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In cases of suspected AAA is ultrasound or CT better for diagnosis?

Three Part Question

In [patients with suspected AAA] is [Ultrasound or CT] better at [ruling in the diagnosis].

Clinical Scenario

A 59 year old man presents to the emergency department with a four hour history of worsening central abdominal pain. He has a history of vascular disease and you suspect an Abdominal Aortic Aneurysm. His vital signs remain stable and you wonder if ultrasound scan or CT would best confirm your diagnosis.

Search Strategy

1. ultrasound AND computed tomography AND AAA.
2. Abdominal Aortic Aneurysm AND Ultrasound AND diagnos* English in the last 5 years in adults aged 45+ (In the last 5 years added to ensure that high quality multi slice CT was compared to ED Trained USS)

Search Outcome

Search 1: 133 papers of which 4 were relevant and one was excluded on the grounds of quality.
Search 2: 125 papers of which 3 were relevant, one of which had also been found in search 1.

Relevant Paper(s)

Author, date and country Patient group Study type (level of evidence) Outcomes Key results Study Weaknesses
Wanhainen, Berggvist,
Nov 2002
61 patients comparison of US and CT measurement Comparison of US and CT measurementDifference in diameter of aorta when measured by USS when compared to CTThe difference and variability between US and CT varies depends on the diameter of the aorta and how it is measuredStudy size
Taval VS, Graf CD, Gibbs MA.
125 patients with suspected AAA. prospective, observational study. Bedside ultrasound by EM physician followed by confirmatory test (radiology US/CT/MRI/laparotomy)Prospective, observational study. Bedside ultrasound by EM physician followed by confirmatory test (radiology US/CT/MRI/laparotomy)Presence of AAA defined as abdominal Aorta diameter > 3cmEUS-AA in a symptomatic population for AAA is 100% sensitive and 98% specific.Study size, no blinding.
Costantino TG, Bruno EC, Handly N, Dean AJ
Nov 2005
238 patients, Diagnostic cohort study. Operators were 3rd year EM residents.Diagnostic cohort study. Operators were 3rd year EM residents.AAA defined as > 3cm on USSEM residents with appropriate training can accurately determine the presence of AAASize, operator skill, possible selection bias.
Bentz, Jones
Oct 2006
Review (BestBET)
ReviewReviewReviewED bedside ultrasound is sensitive and specificOnly 4 papers reviewed.
Dent, Kendall, Boyle,
Aug 2007
120 patients prospective cohort study. All patients who underwent ED USS in 1 year were included.Prospective cohort study. All patients who underwent ED USS in 1 year were included.Presence of AAA > 3cm on USS or death from ruptured AAA.Emergency ultrasound scanning by UK emergency physicians has high sensitivity (96.3%) and specificity (100%)for identifying AAA Study size
Vidakovic R, Feringa HH et al.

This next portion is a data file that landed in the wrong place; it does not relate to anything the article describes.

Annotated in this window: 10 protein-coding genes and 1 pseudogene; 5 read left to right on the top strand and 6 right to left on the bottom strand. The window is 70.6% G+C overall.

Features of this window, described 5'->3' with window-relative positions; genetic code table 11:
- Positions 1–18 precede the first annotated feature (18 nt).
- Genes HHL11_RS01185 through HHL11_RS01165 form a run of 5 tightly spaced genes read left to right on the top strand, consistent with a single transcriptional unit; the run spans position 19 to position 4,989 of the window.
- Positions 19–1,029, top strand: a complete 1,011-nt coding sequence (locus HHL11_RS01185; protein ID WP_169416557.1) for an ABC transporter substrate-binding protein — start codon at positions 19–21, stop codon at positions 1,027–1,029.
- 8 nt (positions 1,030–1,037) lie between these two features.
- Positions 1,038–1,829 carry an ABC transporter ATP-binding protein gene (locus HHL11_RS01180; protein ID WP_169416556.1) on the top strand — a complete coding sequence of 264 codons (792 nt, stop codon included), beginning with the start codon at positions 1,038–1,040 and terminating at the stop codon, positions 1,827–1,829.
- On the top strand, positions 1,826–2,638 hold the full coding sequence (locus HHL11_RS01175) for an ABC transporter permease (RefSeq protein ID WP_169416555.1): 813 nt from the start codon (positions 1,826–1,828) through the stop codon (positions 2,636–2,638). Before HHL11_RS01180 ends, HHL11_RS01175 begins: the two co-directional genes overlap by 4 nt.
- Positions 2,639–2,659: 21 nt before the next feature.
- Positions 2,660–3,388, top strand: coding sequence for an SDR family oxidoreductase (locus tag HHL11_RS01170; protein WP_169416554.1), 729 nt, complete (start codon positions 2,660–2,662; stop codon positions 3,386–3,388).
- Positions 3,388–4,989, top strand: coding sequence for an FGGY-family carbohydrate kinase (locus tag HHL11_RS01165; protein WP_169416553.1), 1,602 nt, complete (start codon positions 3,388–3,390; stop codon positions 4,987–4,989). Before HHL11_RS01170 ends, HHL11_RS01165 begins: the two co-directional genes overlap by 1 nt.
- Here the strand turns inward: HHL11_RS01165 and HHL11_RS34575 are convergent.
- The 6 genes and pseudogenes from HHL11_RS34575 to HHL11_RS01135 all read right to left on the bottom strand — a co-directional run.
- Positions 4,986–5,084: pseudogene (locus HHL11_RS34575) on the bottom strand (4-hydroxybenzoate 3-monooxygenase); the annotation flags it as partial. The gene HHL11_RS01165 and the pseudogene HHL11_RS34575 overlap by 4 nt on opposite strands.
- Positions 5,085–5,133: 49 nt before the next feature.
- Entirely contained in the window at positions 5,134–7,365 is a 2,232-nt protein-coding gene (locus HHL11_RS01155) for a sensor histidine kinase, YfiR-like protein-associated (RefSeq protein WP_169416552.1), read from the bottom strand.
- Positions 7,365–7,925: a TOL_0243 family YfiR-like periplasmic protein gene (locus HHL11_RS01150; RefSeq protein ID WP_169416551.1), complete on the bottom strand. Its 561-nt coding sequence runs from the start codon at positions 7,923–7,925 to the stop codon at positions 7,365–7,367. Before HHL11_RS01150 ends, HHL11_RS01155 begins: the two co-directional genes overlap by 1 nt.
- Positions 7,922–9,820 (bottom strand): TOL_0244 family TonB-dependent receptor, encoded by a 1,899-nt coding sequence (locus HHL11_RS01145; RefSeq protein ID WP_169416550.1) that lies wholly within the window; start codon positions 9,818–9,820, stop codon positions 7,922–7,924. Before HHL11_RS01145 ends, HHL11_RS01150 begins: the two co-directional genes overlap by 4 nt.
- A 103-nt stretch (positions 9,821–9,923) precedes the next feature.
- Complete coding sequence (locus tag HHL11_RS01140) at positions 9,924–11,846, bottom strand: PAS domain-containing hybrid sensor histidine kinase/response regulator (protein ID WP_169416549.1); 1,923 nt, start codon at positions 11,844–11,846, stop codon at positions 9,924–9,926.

Oct 2007
146 patients, prospective studyprospective studyAAA defined as > 3 cmUltrasound can effectively identify patients with AAA. USS Sensitivity 90% and specificity 90% compared to CTSize, operator skill.


Three studies and one review (A BestBET – Accuracy of Emergency Department Ultrasound scanning in detecting AAA) looked at the accuracy of Emergency Medicine bedside ultrasound in the evaluation of AAA. All these papers showed that bedside ultrasound was both sensitive and specific for the diagnosis of AAA.

No papers directly compared the suitability of ultrasound vs CT.

However if a patient is being considered for operative treatment of the AAA then ultrasound alone has limitations. One paper listed the limitations as being:

Not accurate enough for pre operative evaluation

Not accurate in obese patients

In aneurysms with proximal extension assessment of thoracic aorta is difficult

Two other articles comment on the desirability of CT before operative intervention, suggesting that Ultrasound alone is insufficient for endovascular surgery planning and that CT should be mandatory before a patient goes to the operating theatre.

Clinical Bottom Line

In the hands of an experienced operator Emergency Department bedside ultrasound is both sensitive and specific; it is also quick, easy and cheap. If the patient is being considered for operative intervention then a CT should be considered.


  1. Wanhainen A, Bergqvist D, Björck M Measuring the abdominal aorta with ultrasonography and computed tomography – difference and variability. Eur J Vasc Endovasc Surg. 2002 Nov;24(5):428-34
  2. Taval VS, Graf CD, Gibbs MA. Prospective study of accuracy and outcome of emergency ultrasound for aortic aneurysm over two years. Acad Emerg Med. 2003 Aug;10(8):867-71.
  3. Costantino TG, Bruno EC, Handly N, Dean AJ. Accuracy of emergency medicine ultrasound in the evaluation of abdominal aortic aneurysm. J Emerg Med. 2005 Nov;29(4):455-60.
  4. Bentz S, Jones J. Towards evidence based medicine:bestBETS from the Manchester Royal Infirmary. Accuracy of emergency department ultrasound scanning in detecting abdominal aortic aneurysm. Emerg Med J. 2006 Oct;23(10):803-4.
  5. Dent B, Kendall RJ, Boyle AA, Atkinson PR. Emergency ultrasound of the abdominal aorta by UK emergency physicians: a prospective cohort study. Emerg Med J. 2007 Aug;24(8):547-9.
  6. Vidakovik R, Feringa HH, Kuiper RJ, Karagiannis SE, Schouten O, Dunkelgrun M, Hoeks SE, Bom N, Bax JJ, Neskovic AN, Poldermans D. Comparison with computed tomography of two ultrasound devices for diagnosis of abdominal aortic aneurysm. Am J Cardiol 2007 Dec15;100 (12):1786 91.